The Jordanian Kingdom is a hybrid of modern and ancient, from the new capital, Amman, developed from a small desert village, to the ancient city of Petra. Proud of its rich history and culture, Jordan has become one of the most visited countries in the Middle East with various tourist attractions including the Dead Sea and Wadi Rum as well as treks and climbs through the mountains of Ajloun. Before the British mandate began after World War I, Jordan was part of the Ottoman province of the Levant. The British divided the area, controlling what was known as Transjordan - modern Palestine, Israel and Jordan. Today, Jordan is ruled by the Hashemite family, a constitutional monarchy which has been in power since the founding of the modern state in 1921.
Popular culture takes various forms in Jordan whilst cultural traditions such as communal songs, ballads, and storytelling remain popular. Villagers have specific traditional songs for births, weddings, funerals, planting crops and harvesting. The country's most famous poet, Mustafa Wahbi al-Tal, is among the major Arab poets of the 20th Century. Other prominent authors include Abd al-Rahman Munif, Ibrahim Nasrallah and Fadia Faqir. European and American music, movies, fashion and other forms of entertainment are popular among Jordanians, which in turn have influenced the country's pop culture.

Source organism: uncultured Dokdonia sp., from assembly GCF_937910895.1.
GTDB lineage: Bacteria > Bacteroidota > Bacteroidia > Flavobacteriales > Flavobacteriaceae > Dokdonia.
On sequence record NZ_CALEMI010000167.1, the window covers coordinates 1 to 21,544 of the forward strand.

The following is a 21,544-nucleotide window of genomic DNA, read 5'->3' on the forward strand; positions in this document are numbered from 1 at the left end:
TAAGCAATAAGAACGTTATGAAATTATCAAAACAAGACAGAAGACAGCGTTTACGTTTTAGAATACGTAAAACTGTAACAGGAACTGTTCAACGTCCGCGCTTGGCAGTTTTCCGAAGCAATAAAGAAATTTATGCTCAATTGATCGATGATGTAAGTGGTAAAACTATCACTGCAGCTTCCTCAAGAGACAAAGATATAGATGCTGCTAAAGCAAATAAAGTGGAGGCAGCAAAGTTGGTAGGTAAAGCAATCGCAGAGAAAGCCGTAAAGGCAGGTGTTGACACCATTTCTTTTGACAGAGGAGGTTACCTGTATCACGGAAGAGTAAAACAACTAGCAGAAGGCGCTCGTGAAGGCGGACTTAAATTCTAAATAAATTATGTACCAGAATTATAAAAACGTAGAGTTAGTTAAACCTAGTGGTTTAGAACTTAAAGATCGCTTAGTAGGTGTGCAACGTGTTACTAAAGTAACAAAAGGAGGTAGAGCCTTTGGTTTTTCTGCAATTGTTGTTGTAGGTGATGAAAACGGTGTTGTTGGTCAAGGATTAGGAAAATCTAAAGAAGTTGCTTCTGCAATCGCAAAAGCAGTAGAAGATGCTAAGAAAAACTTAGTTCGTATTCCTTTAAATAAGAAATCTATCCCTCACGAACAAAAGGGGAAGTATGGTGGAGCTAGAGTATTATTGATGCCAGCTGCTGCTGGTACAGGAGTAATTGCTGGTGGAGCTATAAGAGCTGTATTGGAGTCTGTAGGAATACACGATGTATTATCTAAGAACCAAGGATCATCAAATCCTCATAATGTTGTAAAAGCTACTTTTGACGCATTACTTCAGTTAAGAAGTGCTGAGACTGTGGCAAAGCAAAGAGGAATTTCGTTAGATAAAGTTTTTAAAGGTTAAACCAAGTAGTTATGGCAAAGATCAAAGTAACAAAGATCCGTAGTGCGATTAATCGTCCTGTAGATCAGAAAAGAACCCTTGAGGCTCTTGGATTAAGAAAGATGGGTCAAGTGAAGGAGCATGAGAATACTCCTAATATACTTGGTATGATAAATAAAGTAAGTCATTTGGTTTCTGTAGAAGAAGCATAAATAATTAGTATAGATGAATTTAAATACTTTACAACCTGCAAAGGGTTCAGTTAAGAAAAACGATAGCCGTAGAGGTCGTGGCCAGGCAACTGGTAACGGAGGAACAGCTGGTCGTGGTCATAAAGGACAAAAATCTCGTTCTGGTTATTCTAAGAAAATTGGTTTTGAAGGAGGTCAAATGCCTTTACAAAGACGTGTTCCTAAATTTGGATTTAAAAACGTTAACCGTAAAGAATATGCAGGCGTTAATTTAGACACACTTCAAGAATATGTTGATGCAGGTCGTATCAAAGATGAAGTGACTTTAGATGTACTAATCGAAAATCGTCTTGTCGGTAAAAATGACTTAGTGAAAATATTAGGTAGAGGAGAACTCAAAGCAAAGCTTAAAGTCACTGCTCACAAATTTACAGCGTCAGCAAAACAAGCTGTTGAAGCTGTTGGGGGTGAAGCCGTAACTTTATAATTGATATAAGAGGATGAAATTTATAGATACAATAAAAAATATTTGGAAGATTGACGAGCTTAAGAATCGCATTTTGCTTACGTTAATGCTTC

Jordan is also home to the Middle East's first major international research center: the International Centre for Synchrotron-Light for Experimental Science Applications in the Middle East (SESAME) in Allaan. Similarly to CERN in Switzerland, this centre conducts research into the applications of synchrotron light.